What does fashion history mean? What different layers define it? What is the relationship between tradition and high-end fashion brands? How democratic is the fashion world? With the help of fashion historian Darnell-Jamal Lisby, we now have gone beyond sustainability issues to gain an insight into the fashion industry discourses of the West. Interview.
For the fourth time, the Hungarian Fashion & Design Agency has organized the Budapest Fashion & Tech Summit, a fashion industry conference attended by international experts. On this occasion, we asked one of the guests of the roundtable discussion ”Knowledge sharing—Education, Culture”, Darnell-Jamal Lisby, about her curatorial work and her approach to fashion history.
Darnell Jamal Lisby is a fashion historian and curator based in New York. He has worked for the Cooper Hewitt Smithsonian Design Museum and recently joined the team at one of the world’s most visited museums, the Cleveland Museum of Art, where he facilitates fashion curatorial projects. His writings appear in the Teen Vogue columns, among others, and he has launched his own podcast, Fashion Victims.
Tell us about the early days: what inspired you to get into fashion history?
I think it’s the result of a combination of several different things. I’ve always loved history, especially as a child, and later I was motivated by how I could teach people in a non-traditional way. But I was also particularly attracted to museums, especially the curatorial aspect of them and the telling of stories that most people don’t have access to. One summer I had the opportunity to work as a teaching assistant at the Smithsonian Institution, where I got to meet several curators and restorers. At the time, I didn’t know exactly which discipline I wanted to commit myself to. However, some years ago, I visited Savage Beauty, an exhibition of around one hundred of the late Alexander McQueen’s costumes and seventy accessories, which was held at The Costume Institute at the Metropolitan Museum of Art in New York. I think it was this groundbreaking exhibition that inspired me to get into this business.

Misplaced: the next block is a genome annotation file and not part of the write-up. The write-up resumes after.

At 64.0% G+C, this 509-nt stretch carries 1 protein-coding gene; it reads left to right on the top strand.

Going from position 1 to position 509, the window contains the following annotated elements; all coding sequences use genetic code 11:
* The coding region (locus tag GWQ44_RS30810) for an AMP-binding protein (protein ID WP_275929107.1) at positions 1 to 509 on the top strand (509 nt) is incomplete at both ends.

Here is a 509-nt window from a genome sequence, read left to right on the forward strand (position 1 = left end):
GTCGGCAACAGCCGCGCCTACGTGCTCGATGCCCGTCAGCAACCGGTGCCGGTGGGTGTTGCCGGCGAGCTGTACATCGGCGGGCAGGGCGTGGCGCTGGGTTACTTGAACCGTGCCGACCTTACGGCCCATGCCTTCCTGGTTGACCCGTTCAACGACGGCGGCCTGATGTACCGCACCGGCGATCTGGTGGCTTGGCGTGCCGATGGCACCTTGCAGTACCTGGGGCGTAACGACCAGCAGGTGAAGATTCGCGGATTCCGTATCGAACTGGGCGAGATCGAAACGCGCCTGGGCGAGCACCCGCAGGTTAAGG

How would you define the exact job of a fashion historian?
This role is essentially like any other form of history: to collect, preserve and educate about the history of fashion in general. There are many people who are interested in different aspects of fashion, but to be a true fashion historian you need to understand its full history and all its nuances.
Indeed, fashion has many nuances or layers: we can analyze it in the context of culture, society, the individual, historical events or even psychology. If you were to narrow it down, which area of fashion is most important to you? What aspects of your work would you like to draw people’s attention to?
One of my main academic interests is the intersection of blackness and fashion history: I explore the fascinating and creative diversity of the African diaspora within fashion history, especially in the 20th and 21st centuries. Whether in the field of music, pop culture, fashion design, style or even cultural and social movements.
How is this interest of yours reflected in your curatorial work?
One of my important curatorial assistance projects was the exhibition Willi Smith: Street couture at the Cooper Hewitt, Smithsonian Design Museum. It was a bit of a bittersweet exhibition: we opened it exactly one day before the world shut down. We opened on 16 March 2020, but due to the quarantine, we had to close the next day and could only reopen in June 2021, after which the exhibition presenting the work of Willie Smith was open until October.
Willie Smith was not only a fashion designer, but also an avant-garde artist who collaborated with his artistic peers, architects, dancers, graphic designers, filmmakers and visual artists to create extraordinary projects. In the 1970s and 1980s, he designed costumes for a number of dancers, including Diane McIntyre, Bill T. Jones and Arnie Zane, and collaborated with local architects to make his interiors look like the streets of New York as an extension of his brand. The designer drew inspiration from what people wore on the street when creating his clothes: comfortable, functional pieces that were inexpensive yet of great quality. His collections were timeless and people were free to mix and match pieces and not worry about being able to wear them for only one season.